**Airthrey Park has now been retired from the British exhibition circuit, and although still fully operational, now resides in Portugal with its owner, Andrew Donnelly**
The purpose of the layout is to reproduce and rekindle the sights, sounds and essence of the era that remains so fondly in the memory of a large number of enthusiasts – that of Scotland in the mid-1980s. This period was full of excitement and change in Scotland, with the region leading the BR corporate image breakdown, as local initiatives designed to improve the railways’ image and bring some pride back into the job, served to spice up what was already a rich and varied railway scene. Whilst by 1986, the BRCW type 2s were in the twilight of their careers, the advent of large logo blue class 37s, ScotRail class 47/7s and orange DMUs made for a magical mix of classic traction and outstanding routes.
The prototypical justification for Airthrey Park is that during the planning of Stirling University in the 1960s, it was decided to build a short branch to the university, just north of Stirling. Passenger services to Airthrey Park are envisaged as hourly links with Glasgow Queen Street (DMUs) and Edinburgh (loco-hauled), extended from Stirling. In addition, terminating TPO and sleeper portions detached at Stirling from Inverness-bound services and sent for servicing can be justified, along with regular trip workings to the maintenance depot and adjacent transit shed bringing a small amount of freight into the station.
A small servicing depot was built to house local freight engines and those from terminating passenger services, along with a DMU and coaching stock servicing platform. Two fuelling points are available to allow locomotive and DMU refuelling along with an associated fuel oil supply depot. Incoming locomotive-hauled services have the stock removed by the resident class 08s pilots, whilst the locomotive retires to the fuelling point or depot.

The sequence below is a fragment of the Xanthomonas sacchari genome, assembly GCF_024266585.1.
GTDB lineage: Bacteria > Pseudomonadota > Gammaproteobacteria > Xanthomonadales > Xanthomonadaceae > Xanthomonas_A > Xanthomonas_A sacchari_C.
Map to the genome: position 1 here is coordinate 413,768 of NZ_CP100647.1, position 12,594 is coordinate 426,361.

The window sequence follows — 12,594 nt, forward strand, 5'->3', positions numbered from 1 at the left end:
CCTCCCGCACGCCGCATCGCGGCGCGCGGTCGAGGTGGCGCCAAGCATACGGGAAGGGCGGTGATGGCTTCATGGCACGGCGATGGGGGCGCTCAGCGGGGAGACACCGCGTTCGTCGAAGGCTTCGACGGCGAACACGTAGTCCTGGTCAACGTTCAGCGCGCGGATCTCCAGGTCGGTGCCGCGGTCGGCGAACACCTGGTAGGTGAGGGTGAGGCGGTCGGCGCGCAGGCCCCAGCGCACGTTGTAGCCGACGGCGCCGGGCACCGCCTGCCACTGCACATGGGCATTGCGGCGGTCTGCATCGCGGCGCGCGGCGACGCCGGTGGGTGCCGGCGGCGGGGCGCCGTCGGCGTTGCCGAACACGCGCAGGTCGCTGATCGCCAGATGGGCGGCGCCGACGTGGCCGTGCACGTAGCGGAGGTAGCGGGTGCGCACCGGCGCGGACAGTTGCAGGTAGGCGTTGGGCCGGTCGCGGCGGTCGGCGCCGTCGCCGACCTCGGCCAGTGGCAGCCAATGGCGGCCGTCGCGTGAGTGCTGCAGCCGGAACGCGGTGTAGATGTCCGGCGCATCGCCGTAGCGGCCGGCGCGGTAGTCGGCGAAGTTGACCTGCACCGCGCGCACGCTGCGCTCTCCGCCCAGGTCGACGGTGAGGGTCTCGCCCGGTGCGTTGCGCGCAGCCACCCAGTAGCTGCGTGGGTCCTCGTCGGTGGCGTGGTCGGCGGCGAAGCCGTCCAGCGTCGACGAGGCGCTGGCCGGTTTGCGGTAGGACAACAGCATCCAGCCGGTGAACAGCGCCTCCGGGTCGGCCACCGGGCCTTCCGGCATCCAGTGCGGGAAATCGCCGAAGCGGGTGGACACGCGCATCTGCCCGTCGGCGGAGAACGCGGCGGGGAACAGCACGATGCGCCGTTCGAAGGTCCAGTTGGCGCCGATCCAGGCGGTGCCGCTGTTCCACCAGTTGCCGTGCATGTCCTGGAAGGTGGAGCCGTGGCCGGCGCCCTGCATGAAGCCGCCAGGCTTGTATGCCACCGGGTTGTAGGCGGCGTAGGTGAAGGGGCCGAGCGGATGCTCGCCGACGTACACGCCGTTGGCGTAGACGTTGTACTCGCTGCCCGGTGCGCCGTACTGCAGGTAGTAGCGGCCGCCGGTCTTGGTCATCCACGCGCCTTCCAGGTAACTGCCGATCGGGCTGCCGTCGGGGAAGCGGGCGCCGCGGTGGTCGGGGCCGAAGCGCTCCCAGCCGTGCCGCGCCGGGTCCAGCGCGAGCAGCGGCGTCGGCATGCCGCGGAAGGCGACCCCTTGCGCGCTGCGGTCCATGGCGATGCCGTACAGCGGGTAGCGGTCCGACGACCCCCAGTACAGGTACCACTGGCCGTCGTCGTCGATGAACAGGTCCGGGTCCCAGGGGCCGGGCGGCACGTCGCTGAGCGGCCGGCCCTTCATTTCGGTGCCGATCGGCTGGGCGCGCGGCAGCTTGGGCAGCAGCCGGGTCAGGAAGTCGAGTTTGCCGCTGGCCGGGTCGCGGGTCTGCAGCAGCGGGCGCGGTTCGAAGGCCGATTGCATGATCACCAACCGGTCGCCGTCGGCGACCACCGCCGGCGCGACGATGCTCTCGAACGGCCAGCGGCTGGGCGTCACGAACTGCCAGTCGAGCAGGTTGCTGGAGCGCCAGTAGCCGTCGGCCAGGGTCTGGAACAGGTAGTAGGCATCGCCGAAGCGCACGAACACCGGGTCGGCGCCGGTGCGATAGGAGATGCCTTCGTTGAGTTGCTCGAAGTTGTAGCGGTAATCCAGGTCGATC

Overall, Airthrey Park is 7.5 x 0.6 metres, consisting of a 5 metre scenic section with the fiddle yard contained within the right-hand end section when viewed by the public. The layout is DCC wired with operating points positioned both behind the layout and at the front, permitting more interaction with viewers. DCC is limited to operations, with points, signals and lighting remaining under conventional control. Track used is all Peco Code 75 rail. Layout construction began in Porto, Portugal, during 2001, but it was moved to Newcastle in 2003 and on to Stirling in 2005, prior to completion in 2007 and debut show at Ayr during September of that year. It was extended in 2010 with an additional scenic section, which features a small freight transit shed, thus providing extra operating potential and justification for regular trip workings. After just short of a decade on the exhibition circuit in Scotland and England, AP made it’s final (?!) appearance at Perth show in June 2017 and has now been retired ‘back home’ to Portugal.
The scenics, buildings and structures are entirely Malcolm Donnelly’s handiwork, with the architectural style following that of an austere and functional late 1960s style. Malcolm was tasked with researching suitable depots and stabling points around Scotland and northern England looking for inspiration. Having scratch built structures aims to give the layout that intangible edge where the aim is to capture the feel of an era through the key buildings. The most significant building is the running shed, which is loosely based on the Haymarket daily servicing shed, located alongside the main running lines and still in use today. The Airthrey Park shed can house a 3-car DMU, a trio of Type 1s or 2s or a pair of larger locos on each of the two roads. The shed is the inspiration behind the current Hornby diesel maintenance shed offered by this manufacturer. Associated with the running shed is an area of hard standing, allowing vehicle access to the depot and additional stabling sidings, more often than not housing the snowploughs or breakdown van. The fuelling points are based on those at Ayr whilst the oil storage tanks are largely a freehand design, including elements from installations at Eastfield, Haymarket and Corkerhill.